School guidance officers have copies of the Occupational Classification Manual, Census of Canada, 1961, which lists more than 16,000 different occupations. Morgan D. Parmenter, Professor of Guidance, Ontario College of Education, University of Toronto, has published two texts to help young people lay out their future: Exploring Occupations, and You and Your Career. These are available from The Guidance Centre, Ontario College of Education, University of Toronto, 371 Bloor St., W., Toronto 5, Ontario. The list price is $1.87 each postpaid. Also available from The Guidance Centre are monographs on individual occupations. To date 179 separate monographs are available in the G. C. occupational information series. The price is 15 a copy postpaid. A list of available titles may be obtained by writing to The Guidance Centre.

Occupations are described in some detail in a series of booklets prepared by the Economics and Research Branch of the Department of Labour. These are available from the Queen's Printer, Ottawa, for 25 each. A list of the occupations dealt with will be sent upon request to the Queen's Printer.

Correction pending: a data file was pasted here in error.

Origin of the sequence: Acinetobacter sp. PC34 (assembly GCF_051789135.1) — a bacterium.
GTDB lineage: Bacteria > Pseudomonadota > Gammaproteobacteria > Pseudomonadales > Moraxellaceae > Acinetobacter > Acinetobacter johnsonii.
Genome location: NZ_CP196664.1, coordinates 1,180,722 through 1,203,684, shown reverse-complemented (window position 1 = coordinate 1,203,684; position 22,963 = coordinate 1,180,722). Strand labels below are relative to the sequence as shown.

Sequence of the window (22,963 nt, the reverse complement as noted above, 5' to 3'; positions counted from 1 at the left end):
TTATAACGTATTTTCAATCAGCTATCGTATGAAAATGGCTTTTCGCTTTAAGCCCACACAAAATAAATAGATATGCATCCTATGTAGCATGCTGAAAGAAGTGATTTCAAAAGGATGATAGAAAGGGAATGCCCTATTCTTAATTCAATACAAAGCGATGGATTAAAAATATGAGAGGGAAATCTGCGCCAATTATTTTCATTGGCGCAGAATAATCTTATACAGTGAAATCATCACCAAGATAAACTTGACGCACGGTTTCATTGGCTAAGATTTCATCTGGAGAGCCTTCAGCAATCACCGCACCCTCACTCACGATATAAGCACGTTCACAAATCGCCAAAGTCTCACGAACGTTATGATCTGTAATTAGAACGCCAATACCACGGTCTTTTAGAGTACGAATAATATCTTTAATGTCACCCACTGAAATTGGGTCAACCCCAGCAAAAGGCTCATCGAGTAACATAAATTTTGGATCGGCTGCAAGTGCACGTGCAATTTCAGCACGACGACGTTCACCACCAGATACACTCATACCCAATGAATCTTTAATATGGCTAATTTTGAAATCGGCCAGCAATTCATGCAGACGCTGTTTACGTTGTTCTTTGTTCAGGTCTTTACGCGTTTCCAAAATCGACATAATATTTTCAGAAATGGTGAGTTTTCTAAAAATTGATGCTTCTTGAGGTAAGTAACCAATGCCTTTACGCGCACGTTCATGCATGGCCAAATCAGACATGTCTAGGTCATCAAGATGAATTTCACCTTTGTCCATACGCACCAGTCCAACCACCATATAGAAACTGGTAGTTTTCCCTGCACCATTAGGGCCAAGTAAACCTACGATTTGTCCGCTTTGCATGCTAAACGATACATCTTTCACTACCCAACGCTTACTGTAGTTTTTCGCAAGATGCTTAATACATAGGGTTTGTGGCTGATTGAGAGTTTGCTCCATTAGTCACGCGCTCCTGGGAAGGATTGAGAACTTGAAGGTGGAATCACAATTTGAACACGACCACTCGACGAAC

As Professor Parmenter points out, teachers and guidance officers cannot possibly know the details of the many occupations. They should know, however, about sources of occupational information and should be prepared to assist students to find out about the occupational world. The pupil on his own should talk about occupations with his parents and with people engaged in them. No one can speak with certainty about the future in a time troubled by rapid discovery and change, but every young person will be helped in making his plans by getting information from, and the opinions of, people in various walks of life.